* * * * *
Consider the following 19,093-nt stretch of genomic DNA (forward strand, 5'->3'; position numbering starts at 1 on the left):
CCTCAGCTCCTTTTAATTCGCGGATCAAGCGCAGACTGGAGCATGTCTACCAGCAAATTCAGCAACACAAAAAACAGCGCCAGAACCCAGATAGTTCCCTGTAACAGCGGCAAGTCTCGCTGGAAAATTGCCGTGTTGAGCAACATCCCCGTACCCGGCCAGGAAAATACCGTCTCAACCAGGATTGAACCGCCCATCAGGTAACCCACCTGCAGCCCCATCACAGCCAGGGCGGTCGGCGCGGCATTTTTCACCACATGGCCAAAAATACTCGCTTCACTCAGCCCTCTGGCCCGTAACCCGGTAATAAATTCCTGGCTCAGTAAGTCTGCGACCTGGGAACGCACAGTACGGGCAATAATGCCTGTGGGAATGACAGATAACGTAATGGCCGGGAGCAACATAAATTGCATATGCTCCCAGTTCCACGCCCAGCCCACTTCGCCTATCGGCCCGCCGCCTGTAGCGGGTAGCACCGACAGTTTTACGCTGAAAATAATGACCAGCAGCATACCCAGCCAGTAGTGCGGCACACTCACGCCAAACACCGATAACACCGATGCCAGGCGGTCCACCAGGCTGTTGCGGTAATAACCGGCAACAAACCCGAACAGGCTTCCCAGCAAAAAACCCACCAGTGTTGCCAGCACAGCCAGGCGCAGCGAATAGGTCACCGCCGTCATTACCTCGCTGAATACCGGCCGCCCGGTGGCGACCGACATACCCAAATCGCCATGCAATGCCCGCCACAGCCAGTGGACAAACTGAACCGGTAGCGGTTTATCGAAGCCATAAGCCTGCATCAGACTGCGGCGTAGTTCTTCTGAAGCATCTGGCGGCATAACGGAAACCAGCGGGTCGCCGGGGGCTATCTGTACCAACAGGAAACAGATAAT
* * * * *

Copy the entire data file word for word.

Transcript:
Consider the following 19,093-nt stretch of genomic DNA (forward strand, 5'->3'; position numbering starts at 1 on the left):
CCTCAGCTCCTTTTAATTCGCGGATCAAGCGCAGACTGGAGCATGTCTACCAGCAAATTCAGCAACACAAAAAACAGCGCCAGAACCCAGATAGTTCCCTGTAACAGCGGCAAGTCTCGCTGGAAAATTGCCGTGTTGAGCAACATCCCCGTACCCGGCCAGGAAAATACCGTCTCAACCAGGATTGAACCGCCCATCAGGTAACCCACCTGCAGCCCCATCACAGCCAGGGCGGTCGGCGCGGCATTTTTCACCACATGGCCAAAAATACTCGCTTCACTCAGCCCTCTGGCCCGTAACCCGGTAATAAATTCCTGGCTCAGTAAGTCTGCGACCTGGGAACGCACAGTACGGGCAATAATGCCTGTGGGAATGACAGATAACGTAATGGCCGGGAGCAACATAAATTGCATATGCTCCCAGTTCCACGCCCAGCCCACTTCGCCTATCGGCCCGCCGCCTGTAGCGGGTAGCACCGACAGTTTTACGCTGAAAATAATGACCAGCAGCATACCCAGCCAGTAGTGCGGCACACTCACGCCAAACACCGATAACACCGATGCCAGGCGGTCCACCAGGCTGTTGCGGTAATAACCGGCAACAAACCCGAACAGGCTTCCCAGCAAAAAACCCACCAGTGTTGCCAGCACAGCCAGGCGCAGCGAATAGGTCACCGCCGTCATTACCTCGCTGAATACCGGCCGCCCGGTGGCGACCGACATACCCAAATCGCCATGCAATGCCCGCCACAGCCAGTGGACAAACTGAACCGGTAGCGGTTTATCGAAGCCATAAGCCTGCATCAGACTGCGGCGTAGTTCTTCTGAAGCATCTGGCGGCATAACGGAAACCAGCGGGTCGCCGGGGGCTATCTGTACCAACAGGAAACAGATAAT